The most dramatic moments of the trial occurred when Bryan took the stand as an expert on the bible and was cross-examined by Darrow. “It was a savage encounter, and a tragic one for the ex-Secretary of State”. (Allen) Common understanding caricatures Bryan as a Bible-thumping buffoon, but Bryan’s position was complex. He opposed the mandated teaching of evolution in public schools because he thought the people should exercise local control over school curricula. He also opposed Darwin’s theory of evolution by natural selection because the ideas had been used to defend laissez-faire capitalism on the grounds that a perfectly free market promotes the “survival of the fittest”- Social Darwinism. Bryan also opposed Darwinism as justification for war and imperialism. Bryan was also unhappy with Darwin’s assumption that the entire evolutionary process was purposeless and not the product of a larger design. Not a Biblical literalist, Bryan was aware of serious scientific difficulties with Darwinism, such as Darwin’s theory that slight, random variations were enough to generate life from non-life to produce a vast array of biological species. But Bryan mistook the lack of consensus about the mechanisms that Darwin advanced to explain the evolutionary process for a lack of scientific support for the concept of evolution itself.

William Jennings Bryan’s Last Fight, sung by Vernon Dalhart (1925)

                  Listen now all you good people and a story I will tell

About a man named Mr. Bryan, a man that we all love so well

He believed the Bible teachings and he stood for what was right

He was strong in his convictions and for them he’d always fight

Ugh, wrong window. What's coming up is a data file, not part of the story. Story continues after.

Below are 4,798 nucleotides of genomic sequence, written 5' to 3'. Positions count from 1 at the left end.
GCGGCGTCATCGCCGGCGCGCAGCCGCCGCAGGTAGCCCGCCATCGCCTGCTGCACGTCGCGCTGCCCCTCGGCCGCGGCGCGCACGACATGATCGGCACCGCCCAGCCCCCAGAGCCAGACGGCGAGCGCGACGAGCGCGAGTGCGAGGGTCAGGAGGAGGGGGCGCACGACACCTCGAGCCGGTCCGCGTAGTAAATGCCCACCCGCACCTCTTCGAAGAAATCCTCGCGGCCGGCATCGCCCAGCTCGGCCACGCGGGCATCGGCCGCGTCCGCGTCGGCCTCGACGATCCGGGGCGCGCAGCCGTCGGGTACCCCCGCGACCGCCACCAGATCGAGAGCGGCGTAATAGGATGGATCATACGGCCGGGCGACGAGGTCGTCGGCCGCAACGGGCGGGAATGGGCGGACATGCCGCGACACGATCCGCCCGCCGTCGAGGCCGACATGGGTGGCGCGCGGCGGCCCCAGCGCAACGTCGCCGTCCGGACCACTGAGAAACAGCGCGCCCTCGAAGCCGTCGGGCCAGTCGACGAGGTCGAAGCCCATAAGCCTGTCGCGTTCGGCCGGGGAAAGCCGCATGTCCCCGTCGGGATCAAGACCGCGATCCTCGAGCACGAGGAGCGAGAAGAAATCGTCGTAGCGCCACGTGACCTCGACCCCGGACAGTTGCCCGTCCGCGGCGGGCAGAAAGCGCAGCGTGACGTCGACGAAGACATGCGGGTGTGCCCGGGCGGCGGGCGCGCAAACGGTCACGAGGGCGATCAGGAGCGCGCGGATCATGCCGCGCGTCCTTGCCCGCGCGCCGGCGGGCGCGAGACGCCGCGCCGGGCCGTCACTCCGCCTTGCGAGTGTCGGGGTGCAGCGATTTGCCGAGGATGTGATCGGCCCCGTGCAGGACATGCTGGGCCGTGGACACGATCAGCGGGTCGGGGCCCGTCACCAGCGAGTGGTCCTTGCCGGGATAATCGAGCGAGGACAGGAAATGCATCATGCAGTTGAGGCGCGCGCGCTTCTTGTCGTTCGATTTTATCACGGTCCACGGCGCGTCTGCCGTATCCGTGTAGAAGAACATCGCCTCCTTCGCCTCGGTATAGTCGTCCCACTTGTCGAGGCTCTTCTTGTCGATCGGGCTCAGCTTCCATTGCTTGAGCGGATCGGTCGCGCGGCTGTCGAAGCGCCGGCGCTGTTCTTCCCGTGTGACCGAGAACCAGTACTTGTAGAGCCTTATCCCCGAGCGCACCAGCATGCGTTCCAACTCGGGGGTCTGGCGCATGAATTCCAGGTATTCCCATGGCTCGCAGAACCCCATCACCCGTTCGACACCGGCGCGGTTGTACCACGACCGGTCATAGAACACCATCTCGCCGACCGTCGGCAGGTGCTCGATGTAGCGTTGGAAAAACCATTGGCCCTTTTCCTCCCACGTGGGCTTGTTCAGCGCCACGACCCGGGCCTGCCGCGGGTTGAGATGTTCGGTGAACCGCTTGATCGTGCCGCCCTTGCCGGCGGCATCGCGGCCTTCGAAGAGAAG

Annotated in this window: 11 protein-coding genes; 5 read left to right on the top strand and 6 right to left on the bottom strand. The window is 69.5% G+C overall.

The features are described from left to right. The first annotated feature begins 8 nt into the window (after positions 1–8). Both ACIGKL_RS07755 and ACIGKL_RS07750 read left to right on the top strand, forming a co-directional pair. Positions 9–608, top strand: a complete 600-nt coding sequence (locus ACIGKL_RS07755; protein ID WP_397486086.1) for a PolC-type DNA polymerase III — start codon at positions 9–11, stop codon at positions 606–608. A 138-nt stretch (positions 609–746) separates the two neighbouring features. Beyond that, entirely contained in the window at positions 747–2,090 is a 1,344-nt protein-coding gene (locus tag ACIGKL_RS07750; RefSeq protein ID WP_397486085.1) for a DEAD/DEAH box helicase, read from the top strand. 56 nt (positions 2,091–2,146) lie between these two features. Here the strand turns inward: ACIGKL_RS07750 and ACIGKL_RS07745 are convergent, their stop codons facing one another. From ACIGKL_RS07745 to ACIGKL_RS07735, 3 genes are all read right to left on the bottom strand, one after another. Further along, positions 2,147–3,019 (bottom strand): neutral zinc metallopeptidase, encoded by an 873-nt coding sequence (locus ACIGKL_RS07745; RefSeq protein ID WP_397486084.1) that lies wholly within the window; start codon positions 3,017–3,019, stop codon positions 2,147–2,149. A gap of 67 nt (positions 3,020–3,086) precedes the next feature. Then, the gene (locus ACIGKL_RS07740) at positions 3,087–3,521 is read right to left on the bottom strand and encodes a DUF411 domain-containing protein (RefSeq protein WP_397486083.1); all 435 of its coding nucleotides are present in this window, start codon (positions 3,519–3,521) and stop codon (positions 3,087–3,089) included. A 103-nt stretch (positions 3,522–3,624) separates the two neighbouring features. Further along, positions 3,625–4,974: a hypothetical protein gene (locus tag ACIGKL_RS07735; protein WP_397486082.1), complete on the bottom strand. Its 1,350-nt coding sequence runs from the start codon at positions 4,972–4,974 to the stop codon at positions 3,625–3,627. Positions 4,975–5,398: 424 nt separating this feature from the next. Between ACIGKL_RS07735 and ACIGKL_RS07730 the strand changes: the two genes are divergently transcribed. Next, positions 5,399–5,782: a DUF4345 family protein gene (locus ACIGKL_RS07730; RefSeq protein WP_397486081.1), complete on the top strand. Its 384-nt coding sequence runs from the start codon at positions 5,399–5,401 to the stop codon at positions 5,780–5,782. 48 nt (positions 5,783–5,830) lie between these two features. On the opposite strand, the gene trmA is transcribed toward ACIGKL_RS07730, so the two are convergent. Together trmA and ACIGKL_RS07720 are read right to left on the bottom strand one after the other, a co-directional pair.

Now he’s gone way up in heaven where he’ll find an open door

But the lesson that he taught us, it will live for ever more

When the good folks had their troubles down in Dayton for away

Mr. Bryant went to help them and he worked both night and day

There he fought for what was righteous and the battle it was won

Then the Lord called him to heaven for his work on earth was done

If you want to go to heaven, when your work on earth his through

You must believe as Mr. Bryan; you will fail unless you do.

The jury took nine minutes to find Scopes guilty (Moore, P.267) and he was fined $100, which was paid by Mencken’s newspaper. His conviction was later overturned on a technicality, thereby allowing the state supreme court to side-step the issue of the law’s constitutionality. Other states followed Tennessee’s example; textbooks around the country made no mention of evolution. The Tennessee anti-evolution act was repealed in 1967.

“The John T. Scopes Trial” by Carlos B. McAfee ,is a song advancing the conservative, anti-evolution point of view.

Oh the folks in Tennessee
Are as faithful as can be,
And they know the Bible teaches what is right.
They believe in God above
And His great undying love
And they know they are protected by His might.

Then to Dayton came a man
With his ideas new and grand
And he said we came from monkeys long ago.
But in teaching his belief
Mr. Scopes found only grief
For they would not let their old religion go.

You may find a new belief
It will only bring you grief
For a house that’s built on sand is sure to fall.
And wherever you may turn
There’s a lesson you will learn
That the old religion’s better after all.

Then the folks throughout the land
Saw his house was built on sand
And they said, “We will not listen anymore.”
So they told him he was wrong
And it wasn’t very long
Till he found that he was turned from every door.

Oh, you must not doubt the word
That is written by the Lord
For if you do your house will surely fall.
And Mr. Scopes will learn
That wherever he may turn
That the old religion’s better after all.

​You may find a new belief
It will only bring you grief
For a house that’s built on sand is sure to fall.
And wherever you may turn
There’s a lesson you will learn
That the old religion’s better after all.